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係15th October 07 果日GA

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    You're not alone

    Pressure from study and family can drive us over the edge, but seek help early, writes Miranda Yeung

    It started with extremely elevated moods, an inability to concentrate and progressed to hallucinations. Later, Ah Yi (not her real name) withdrew from all of her friends, hid in her bedroom except when she went to school and had recurring thoughts of death.

    "The voices in my head told me that I should be dead. My moods changed dramatically and sometimes I would suddenly be so depressed that I cried in class.

    "My school work suffered dramatically."

    Psychosis struck 22-year-old Ah Yi without warning three years ago.

    Noticing her strange behaviour, her friends and teachers informed the school social worker who referred Ah Yi to a mental health professional.

    But the decision to seek help led to an argument with her family.

    "My parents strongly objected it. They thought only crazy people went to psychiatrists. So I secretly went to a clinic, accompanied by my friends and a social worker," says Ah Yi.

    With medication and clinical therapy, the hallucinations stopped in two months. But it took Ah Yi 18 months to fully recover and lead a normal life.

    Recent government statistics showed an alarming 40 per cent increase in the number of teenagers found to be suffering mental illness over the past six years.

    A total of 10,386 people under the age of 19 have undergone treatment for various illnesses, including depression, psychosis, eating disorders, obsessive compulsive disorder (OCD) and suicidal thoughts.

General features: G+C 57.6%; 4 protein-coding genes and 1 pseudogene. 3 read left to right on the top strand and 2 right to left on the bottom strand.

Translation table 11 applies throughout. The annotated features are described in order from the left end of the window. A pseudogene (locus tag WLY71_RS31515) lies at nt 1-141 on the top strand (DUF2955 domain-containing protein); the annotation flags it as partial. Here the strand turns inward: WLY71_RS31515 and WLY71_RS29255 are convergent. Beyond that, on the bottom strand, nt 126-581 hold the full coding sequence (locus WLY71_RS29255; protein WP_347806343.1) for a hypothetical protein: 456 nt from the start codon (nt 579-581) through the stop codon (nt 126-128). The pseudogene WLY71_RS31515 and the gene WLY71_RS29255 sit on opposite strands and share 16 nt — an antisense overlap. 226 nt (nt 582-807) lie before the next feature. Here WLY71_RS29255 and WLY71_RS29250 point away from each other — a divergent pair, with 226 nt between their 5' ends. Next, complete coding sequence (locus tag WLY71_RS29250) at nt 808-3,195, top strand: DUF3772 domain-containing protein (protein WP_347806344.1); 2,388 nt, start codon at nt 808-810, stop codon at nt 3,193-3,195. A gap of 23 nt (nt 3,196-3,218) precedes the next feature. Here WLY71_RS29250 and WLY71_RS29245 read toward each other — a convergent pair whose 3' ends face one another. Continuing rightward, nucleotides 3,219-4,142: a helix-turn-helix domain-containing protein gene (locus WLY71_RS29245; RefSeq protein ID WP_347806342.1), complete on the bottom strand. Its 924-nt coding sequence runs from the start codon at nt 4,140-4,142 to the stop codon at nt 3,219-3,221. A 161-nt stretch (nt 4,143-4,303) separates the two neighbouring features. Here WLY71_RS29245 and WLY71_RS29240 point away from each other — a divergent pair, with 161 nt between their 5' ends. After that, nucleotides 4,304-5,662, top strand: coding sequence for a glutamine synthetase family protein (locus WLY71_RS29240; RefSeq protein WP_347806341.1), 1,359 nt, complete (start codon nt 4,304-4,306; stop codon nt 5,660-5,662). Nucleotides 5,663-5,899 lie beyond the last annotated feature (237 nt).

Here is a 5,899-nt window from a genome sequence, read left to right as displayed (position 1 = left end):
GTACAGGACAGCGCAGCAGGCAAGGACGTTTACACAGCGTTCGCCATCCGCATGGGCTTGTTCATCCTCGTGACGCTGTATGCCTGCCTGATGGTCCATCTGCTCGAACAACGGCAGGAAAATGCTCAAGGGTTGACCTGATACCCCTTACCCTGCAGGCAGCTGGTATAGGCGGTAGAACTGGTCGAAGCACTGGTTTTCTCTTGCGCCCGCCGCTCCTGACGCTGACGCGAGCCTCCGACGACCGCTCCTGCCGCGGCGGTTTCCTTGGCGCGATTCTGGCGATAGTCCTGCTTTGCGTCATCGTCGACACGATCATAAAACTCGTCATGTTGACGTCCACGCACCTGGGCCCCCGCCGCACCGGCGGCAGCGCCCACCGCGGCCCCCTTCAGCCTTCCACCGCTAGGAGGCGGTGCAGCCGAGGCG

While depression and other mental illnesses affect adults and adolescents in roughly equal numbers, psychosis is most likely to hit young people aged between 15 and 25, according to May Lam, associate consultant in the department of psychiatry at Tai Po Hospital.

    "Delusions, hallucinations and disorganised speech are common symptoms of psychosis. Sufferers become paranoid, suspicious and feel they are being watched all the time. They withdraw into their own worlds," explains Dr Lam.

    "If not treated at an early stage, there's a high chance of problems deteriorating into serious illnesses, such as schizophrenia."

    On average there are 700 new cases of teenage psychosis every year, but the good news is 80 per cent of them recover substantially within six months.

    While the causes of psychosis are still unclear, psychiatrists say that drug abuse, genetic factors and social pressure all play a role.

    Social workers believe that the actual number of teenagers suffering from mental disorders may be higher than government statistics.

    The Hong Kong Council of Social Service interviewed 1,548 young people from 85 youth centres and schools who displayed signs of mental disorders, such as depression, mood swings and hallucinations.

    About 10 per cent of them refused to seek medical help because they were afraid to be labelled as mentally disturbed or could not accept the fact that they may be mentally ill.

    Ah Yi, who now works in the social service sector, urges young people to pay attention to their friends if they display unusual behaviour.

    "They [people suffering mental illness] are not always aware that they are behaving abnormally, but people around them should notice.

    "My close friends were the first to notice the dramatic changes in my behaviour. They even accompanied me to therapy. They played an important role in my recovery."

    Source(s): Wisenews
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